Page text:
Decline in R&D investment

Northern Ireland has recorded the largest percentage decrease in in-house business research and development (R&D) of all 12 UK regions.

On the back of a record year of investment in research and development between 2014 and 2015, latest statistics for Northern Ireland highlight a decrease of £9.4 million from 2015 to 2016.

Overall expenditure on research and development in 2016 was £739.3 million – by business, higher education and government in Northern Ireland. The majority of the spend was by business (£523.8 million), with higher education and government spending £193.8 million and £21.7 million, respectively.

The decrease was dominated by a £15.3 million (2.8 per cent) fall in business expenditure, with increases recorded for higher education (£0.9 million, 0.5 per cent) and government (£5 million, 29.9 per cent).

The decrease appears to be founded in an overall lower output by Northern Ireland’s 10 largest spending companies. In 2016, they accounted for 38.8 per cent of total R&D spend compared to 46.6 per cent in 2015.

The number of local and externally owned companies engaged in R&D actually increased by 4.7 per cent over the year and expenditure by small and medium sized companies (SMEs) increased by 2.9 per cent.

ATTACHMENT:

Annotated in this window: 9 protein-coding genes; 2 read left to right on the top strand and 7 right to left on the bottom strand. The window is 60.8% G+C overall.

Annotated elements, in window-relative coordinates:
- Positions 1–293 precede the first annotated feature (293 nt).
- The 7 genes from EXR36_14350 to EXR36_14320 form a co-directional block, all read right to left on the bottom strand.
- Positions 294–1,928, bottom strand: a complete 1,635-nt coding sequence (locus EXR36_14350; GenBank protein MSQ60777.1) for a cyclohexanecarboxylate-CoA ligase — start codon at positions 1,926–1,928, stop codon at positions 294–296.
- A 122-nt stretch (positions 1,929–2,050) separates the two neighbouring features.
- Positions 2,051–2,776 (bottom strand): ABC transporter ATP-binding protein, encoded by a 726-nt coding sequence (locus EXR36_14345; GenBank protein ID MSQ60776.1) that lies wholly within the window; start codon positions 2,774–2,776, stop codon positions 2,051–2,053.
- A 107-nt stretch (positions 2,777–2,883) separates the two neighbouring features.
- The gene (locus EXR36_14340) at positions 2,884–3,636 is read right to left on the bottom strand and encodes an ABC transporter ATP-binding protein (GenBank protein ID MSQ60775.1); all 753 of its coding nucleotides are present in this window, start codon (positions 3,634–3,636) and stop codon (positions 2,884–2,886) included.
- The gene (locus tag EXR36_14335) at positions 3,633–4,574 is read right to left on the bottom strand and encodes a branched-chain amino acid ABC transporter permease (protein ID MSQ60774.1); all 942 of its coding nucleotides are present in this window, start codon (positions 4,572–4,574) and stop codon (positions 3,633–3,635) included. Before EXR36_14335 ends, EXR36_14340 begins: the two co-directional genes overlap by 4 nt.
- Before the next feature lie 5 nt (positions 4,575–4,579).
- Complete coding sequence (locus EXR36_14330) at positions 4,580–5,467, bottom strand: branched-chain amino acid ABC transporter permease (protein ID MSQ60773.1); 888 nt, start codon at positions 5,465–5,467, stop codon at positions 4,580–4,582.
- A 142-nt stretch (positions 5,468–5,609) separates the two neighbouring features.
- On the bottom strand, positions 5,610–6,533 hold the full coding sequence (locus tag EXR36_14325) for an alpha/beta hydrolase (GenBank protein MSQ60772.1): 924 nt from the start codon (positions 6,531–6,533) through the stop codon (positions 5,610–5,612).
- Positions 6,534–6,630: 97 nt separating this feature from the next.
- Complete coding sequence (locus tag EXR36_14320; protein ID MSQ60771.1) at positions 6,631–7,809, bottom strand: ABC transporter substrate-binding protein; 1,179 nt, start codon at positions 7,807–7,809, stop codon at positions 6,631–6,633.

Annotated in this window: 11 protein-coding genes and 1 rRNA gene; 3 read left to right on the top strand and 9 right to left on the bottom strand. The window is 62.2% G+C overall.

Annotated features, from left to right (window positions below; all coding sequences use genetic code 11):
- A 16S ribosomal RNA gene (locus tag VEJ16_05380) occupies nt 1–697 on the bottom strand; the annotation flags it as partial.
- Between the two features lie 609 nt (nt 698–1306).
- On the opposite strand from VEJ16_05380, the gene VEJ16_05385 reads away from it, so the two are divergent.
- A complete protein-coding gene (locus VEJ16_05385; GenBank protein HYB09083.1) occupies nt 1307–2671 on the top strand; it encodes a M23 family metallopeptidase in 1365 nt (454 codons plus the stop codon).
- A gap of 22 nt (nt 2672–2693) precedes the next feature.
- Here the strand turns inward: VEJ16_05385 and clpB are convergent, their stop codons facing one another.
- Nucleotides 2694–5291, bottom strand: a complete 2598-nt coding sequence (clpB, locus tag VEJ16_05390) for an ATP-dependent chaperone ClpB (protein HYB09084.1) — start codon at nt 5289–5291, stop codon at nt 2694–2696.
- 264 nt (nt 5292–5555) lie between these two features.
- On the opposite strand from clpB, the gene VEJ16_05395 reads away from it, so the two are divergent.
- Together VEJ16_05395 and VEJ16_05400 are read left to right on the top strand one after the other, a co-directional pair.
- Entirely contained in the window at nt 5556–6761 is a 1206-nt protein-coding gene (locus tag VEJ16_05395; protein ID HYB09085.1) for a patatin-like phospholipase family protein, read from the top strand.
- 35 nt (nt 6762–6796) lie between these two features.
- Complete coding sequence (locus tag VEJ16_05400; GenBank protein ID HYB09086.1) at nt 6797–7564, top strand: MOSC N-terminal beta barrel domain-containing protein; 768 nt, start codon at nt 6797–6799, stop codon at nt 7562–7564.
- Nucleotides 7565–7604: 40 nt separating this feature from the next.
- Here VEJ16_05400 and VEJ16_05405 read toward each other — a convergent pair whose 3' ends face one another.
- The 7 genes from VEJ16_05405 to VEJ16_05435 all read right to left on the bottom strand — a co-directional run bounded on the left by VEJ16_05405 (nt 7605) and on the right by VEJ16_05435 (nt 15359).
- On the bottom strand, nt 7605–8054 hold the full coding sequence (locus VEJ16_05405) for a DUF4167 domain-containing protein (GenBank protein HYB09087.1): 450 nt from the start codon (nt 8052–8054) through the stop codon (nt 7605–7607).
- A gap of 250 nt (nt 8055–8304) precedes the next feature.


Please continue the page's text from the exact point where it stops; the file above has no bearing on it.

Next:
Eight UK regions recorded an in-house business R&D expenditure increase over the year to 2016. While Northern Ireland did not have the lowest overall expenditure, its decrease of 4 per cent was the largest over the year and contrasts badly with a UK average increase of 5.6 per cent.

However, when looking at the level of investment in relation to proportion of GVA, Northern Ireland’s 1.4 per cent rate is the sixth highest of the UK regions and is higher than the UK average rate of 1.3 per cent.

Real terms

While the majority of the Northern Ireland Research and Development Headline Statistics 2016 is presented in cash terms, a real terms analysis shows expenditure decreased by £26.2 million or 3.4 per cent over the year. Business expenditure decreased by 5 per cent, higher education decreased by 1.7 per cent and government spending increased by 26.9 per cent.

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